Delphin-Rittmon to Remain Commissioner of DMHAS in Lamont Administration
Miriam E. Delphin-Rittmon, PhD, Associate Professor of Psychiatry at Yale School Medicine, will remain Commissioner of the Connecticut Department of Mental Health and Addiction Services (DMHAS) under the new administration of Governor Ned Lamont.
In a letter to DMHAS staff dated Jan. 8, Delphin-Rittmon wrote that she is honored to accept Lamont’s nomination to continue leading the agency, which provides services to people who live with mental health and substance use disorders. The agency, she wrote, supports over 100,000 people in recovery.
“Thanks to our partnership with the recovery community, great strides have been made in addressing the opioid crisis and connecting individuals living with opioid use disorder to treatment and recovery supports,” Delphin-Rittmon wrote.
Following her confirmation, Delphin-Rittmon wrote that she plans to “continue the mission and vision of the department to provide high-quality behavioral health care to the people of Connecticut. This includes ensuring that access to the many pathways to addiction and mental health recovery are supported by our system and available to the people we serve. We must also continue our work to break down the silos of addiction, mental health and physical health, focusing on the whole person.”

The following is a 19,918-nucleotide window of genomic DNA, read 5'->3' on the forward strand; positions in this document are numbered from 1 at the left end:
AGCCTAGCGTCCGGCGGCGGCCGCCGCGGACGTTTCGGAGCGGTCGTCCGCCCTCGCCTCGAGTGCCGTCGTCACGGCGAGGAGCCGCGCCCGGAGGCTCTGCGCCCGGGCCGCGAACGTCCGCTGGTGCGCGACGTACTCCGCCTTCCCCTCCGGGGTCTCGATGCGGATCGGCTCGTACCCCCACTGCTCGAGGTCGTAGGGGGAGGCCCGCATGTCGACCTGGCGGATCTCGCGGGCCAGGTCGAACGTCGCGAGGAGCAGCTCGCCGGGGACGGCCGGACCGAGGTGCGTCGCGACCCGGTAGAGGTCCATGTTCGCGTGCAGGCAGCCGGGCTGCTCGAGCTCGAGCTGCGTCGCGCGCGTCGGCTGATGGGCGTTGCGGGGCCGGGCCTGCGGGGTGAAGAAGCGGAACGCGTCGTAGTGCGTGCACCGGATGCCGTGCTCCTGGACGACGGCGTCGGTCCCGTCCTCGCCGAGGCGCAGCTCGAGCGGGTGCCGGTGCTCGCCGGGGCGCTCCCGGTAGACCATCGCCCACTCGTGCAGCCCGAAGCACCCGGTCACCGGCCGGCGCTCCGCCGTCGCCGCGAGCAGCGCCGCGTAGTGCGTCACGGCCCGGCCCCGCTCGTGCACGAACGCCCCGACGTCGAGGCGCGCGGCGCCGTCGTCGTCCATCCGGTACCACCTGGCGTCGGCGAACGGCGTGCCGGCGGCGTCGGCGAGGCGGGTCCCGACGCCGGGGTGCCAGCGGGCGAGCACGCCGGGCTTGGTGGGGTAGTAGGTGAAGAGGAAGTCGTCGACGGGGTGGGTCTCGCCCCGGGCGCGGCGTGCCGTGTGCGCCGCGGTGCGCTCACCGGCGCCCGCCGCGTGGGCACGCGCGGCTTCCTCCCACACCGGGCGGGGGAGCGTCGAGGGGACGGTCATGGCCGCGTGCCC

Delphin-Rittmon is one of nine commissioners in the administration of outgoing Gov. Dannel P. Malloy who will be retained by the Lamont administration.
She was sworn in as commissioner in 2015 after serving as the department’s deputy commissioner. She had been a senior policy advisor in DMHAS and director of the agency’s Office of Multicultural Healthcare Equity. For two years beginning in 2012, she served as senior advisor in the federal Substance Abuse and Mental Health Services Administration (SAMHSA).
At Yale, Delphin-Rittmon has worked as director of health equity and multicultural research and consultation at the Yale Program for Recovery and Community Health (PRCH), which is affiliated with the Connecticut Mental Health Center.
This article was submitted by Christopher Gardner on January 9, 2019.